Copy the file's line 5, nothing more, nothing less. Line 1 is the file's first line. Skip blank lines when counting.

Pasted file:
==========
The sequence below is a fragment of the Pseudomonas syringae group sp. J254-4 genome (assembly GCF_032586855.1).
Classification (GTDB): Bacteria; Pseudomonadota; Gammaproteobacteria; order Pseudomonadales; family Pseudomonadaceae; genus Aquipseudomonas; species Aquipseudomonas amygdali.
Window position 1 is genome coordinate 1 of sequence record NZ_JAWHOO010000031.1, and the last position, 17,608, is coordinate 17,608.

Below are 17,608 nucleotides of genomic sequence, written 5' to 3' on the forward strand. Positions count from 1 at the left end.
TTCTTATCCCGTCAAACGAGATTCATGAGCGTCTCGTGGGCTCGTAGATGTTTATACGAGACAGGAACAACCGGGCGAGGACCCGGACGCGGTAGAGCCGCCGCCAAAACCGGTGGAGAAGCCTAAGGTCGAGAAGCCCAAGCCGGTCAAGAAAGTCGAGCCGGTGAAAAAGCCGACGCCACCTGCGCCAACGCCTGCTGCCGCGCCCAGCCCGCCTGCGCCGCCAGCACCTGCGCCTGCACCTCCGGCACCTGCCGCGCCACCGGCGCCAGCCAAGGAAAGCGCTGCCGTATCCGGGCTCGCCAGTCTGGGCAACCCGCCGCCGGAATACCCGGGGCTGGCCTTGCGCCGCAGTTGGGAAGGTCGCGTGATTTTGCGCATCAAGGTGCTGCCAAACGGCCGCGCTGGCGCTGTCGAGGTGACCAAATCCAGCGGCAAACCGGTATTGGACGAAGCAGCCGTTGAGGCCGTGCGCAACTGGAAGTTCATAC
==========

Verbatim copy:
TTCTTATCCCGTCAAACGAGATTCATGAGCGTCTCGTGGGCTCGTAGATGTTTATACGAGACAGGAACAACCGGGCGAGGACCCGGACGCGGTAGAGCCGCCGCCAAAACCGGTGGAGAAGCCTAAGGTCGAGAAGCCCAAGCCGGTCAAGAAAGTCGAGCCGGTGAAAAAGCCGACGCCACCTGCGCCAACGCCTGCTGCCGCGCCCAGCCCGCCTGCGCCGCCAGCACCTGCGCCTGCACCTCCGGCACCTGCCGCGCCACCGGCGCCAGCCAAGGAAAGCGCTGCCGTATCCGGGCTCGCCAGTCTGGGCAACCCGCCGCCGGAATACCCGGGGCTGGCCTTGCGCCGCAGTTGGGAAGGTCGCGTGATTTTGCGCATCAAGGTGCTGCCAAACGGCCGCGCTGGCGCTGTCGAGGTGACCAAATCCAGCGGCAAACCGGTATTGGACGAAGCAGCCGTTGAGGCCGTGCGCAACTGGAAGTTCATAC